In Que­bec, there are rules about min­i­mum set­back dis­tances re­quired for build­ing in­dus­trial struc­tures of this type. For safety rea­sons, it should be at least dou­ble the dis­tance that En­core Re­de­vel­op­ment will uti­lize.

Is Que­bec the only place to have such stan­dards of prox­im­ity? I’m afraid not. In fact, min­i­mum dis­tance set­back is of ut­most im­por­tance in most of the world. In Eng­land, the min­i­mum dis­tanc­ing of in­dus­trial wind tur­bines from dwellings is ap­prox­i­mately a mile. In France, it would be more than a mile. Most other Euro­pean coun­tries have sim­i­lar min­i­mum dis­tanc­ing stan­dards. Why? Be­cause such in­dus­trial wind tur­bines have se­ri­ous ad­verse ef­fects on hu­man health for those un­for­tu­nate enough to live closeby, not to men­tion the con­sid­er­able de­crease of their prop­er­ties value. Who would want to take the chance of be­ing struck by a piece of ice pro­jected off a mas­sive blade at­tached to a wind tur­bine turn­ing at a rate of a thou­sand miles an hour?

“You know, there re­ally is no prece­dent to fol­low here,” said Mr Chad Far­rell to the Or­leans County Record. Re­ally ? The logic that ap­plies al­most ev­ery­where else would not be a suf­fi­cient guide­line for a com­pany that is pub­licly stat­ing that their phi­los­o­phy is to « cre­ate har- mony»? So the only state where such se­ri­ous risks wouldn’t war­rant fur­ther con­sid­er­a­tions would be in the green Ver­mont?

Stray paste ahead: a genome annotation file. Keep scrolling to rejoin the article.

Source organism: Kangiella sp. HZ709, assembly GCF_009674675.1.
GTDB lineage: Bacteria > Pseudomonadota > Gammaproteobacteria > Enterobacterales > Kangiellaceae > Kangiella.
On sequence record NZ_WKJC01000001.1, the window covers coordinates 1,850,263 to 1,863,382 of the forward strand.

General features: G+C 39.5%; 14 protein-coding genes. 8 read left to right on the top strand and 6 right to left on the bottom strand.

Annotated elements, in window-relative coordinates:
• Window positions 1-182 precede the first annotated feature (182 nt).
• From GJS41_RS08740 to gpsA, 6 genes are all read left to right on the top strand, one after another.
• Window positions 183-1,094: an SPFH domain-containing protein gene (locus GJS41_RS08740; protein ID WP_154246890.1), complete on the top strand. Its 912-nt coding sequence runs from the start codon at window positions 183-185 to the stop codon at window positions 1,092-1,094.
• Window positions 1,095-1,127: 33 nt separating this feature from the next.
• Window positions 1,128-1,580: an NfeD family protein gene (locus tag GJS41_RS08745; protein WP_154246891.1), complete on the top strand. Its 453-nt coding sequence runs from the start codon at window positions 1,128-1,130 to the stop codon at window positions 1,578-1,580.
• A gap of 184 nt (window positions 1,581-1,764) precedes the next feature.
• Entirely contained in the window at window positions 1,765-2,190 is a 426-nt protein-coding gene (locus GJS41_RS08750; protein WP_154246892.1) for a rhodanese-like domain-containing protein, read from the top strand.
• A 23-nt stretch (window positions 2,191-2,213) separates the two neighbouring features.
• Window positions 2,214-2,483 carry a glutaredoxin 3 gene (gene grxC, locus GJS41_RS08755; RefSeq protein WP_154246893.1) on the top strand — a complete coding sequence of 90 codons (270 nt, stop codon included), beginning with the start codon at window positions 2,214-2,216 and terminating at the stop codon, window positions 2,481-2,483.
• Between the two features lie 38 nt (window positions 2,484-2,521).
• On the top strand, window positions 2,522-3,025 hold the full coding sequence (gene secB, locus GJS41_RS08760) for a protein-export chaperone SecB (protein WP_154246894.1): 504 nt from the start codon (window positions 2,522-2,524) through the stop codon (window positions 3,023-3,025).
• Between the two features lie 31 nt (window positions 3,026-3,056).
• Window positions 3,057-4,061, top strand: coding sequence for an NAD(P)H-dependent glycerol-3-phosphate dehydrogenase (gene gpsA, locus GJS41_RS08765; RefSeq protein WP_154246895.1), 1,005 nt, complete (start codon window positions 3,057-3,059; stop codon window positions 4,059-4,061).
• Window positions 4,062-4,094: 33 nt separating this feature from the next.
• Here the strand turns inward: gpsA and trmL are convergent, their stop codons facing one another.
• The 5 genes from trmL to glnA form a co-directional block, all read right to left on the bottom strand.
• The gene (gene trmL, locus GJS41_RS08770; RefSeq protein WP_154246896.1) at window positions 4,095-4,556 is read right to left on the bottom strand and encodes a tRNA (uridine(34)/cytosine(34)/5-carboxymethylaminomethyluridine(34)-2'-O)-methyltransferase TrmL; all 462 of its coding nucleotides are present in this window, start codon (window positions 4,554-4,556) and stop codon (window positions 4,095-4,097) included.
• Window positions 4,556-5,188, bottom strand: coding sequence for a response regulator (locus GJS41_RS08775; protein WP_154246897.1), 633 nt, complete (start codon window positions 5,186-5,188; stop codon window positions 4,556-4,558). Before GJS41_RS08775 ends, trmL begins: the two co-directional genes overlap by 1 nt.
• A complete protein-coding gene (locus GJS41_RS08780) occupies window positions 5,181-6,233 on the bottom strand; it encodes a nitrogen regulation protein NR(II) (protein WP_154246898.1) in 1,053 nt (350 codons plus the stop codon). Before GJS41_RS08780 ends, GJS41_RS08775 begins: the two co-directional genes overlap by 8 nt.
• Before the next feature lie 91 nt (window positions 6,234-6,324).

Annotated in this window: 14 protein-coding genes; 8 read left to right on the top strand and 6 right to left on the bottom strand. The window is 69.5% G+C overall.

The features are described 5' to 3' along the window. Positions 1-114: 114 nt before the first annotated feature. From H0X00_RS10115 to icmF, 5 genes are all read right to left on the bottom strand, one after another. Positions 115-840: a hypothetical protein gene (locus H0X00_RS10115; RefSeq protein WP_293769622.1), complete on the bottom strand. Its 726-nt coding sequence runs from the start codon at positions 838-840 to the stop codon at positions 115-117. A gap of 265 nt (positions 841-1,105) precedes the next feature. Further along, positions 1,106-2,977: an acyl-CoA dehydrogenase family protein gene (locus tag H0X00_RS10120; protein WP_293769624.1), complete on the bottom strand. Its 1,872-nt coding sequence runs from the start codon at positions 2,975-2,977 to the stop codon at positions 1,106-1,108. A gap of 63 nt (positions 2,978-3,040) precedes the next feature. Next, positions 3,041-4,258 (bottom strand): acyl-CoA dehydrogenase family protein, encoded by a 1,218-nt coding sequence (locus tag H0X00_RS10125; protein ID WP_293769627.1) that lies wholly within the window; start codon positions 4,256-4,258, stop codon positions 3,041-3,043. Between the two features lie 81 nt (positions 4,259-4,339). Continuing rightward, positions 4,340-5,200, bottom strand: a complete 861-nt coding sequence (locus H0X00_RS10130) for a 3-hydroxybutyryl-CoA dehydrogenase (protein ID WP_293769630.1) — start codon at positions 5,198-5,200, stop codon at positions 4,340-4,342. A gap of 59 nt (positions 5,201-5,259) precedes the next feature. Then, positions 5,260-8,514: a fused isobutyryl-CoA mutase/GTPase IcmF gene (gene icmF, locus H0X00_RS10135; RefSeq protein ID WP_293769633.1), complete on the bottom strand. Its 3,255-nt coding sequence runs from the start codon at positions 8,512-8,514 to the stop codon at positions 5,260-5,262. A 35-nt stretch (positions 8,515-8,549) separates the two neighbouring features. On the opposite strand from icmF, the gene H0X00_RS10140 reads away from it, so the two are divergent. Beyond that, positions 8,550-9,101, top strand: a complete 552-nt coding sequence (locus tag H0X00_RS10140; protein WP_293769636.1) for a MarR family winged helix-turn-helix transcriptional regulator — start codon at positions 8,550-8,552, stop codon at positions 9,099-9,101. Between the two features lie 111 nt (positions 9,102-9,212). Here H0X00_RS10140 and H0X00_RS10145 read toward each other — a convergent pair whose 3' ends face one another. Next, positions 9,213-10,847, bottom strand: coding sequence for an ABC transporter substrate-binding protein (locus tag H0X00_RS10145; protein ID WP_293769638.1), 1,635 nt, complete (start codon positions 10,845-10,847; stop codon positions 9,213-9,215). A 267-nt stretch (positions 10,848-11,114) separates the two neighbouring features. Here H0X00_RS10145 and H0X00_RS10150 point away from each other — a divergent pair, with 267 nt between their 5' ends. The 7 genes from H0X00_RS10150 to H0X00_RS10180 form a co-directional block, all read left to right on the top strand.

If Ver­mon­ters feel se­cure uti­liz­ing such low stan­dards of dis­tanc­ing of wind tur­bines, maybe they should think about it twice and learn from the ex­pe­ri­ence of oth­ers. Why take risks with the health and lives of peo­ple if your goal is re­ally to pro­vide «har­mony» with new forms of en­ergy? There is plenty of space in Amer­ica. We sim­ply need to use this space with the health of the peo­ple who re­side there as the pri­mary con­cern, fur­ther­more, in­dus­trial wind tur­bines do NOT be­long in the midst of ru­ral res­i­den­tial neigh­bor­hoods.

Ver­mon­ters can do want they want. But as the philoso­pher John Stu­ard Mill once said, «the right of some­one to project his fist in front of him must stop where the nose of some­one else is start­ing». The Cana­dian nose can’t smell such risk for its’ cit­i­zens who would be greatly af­fected by the fist of En­core Re­de­vel­op­ment.

There­fore, a ba­sic ques­tion is very im­por­tant here: where is the har­mony in this project? The city of Stanstead, on the Cana­dian side of the bor­der, voted a mo­tion

cont’d, page 4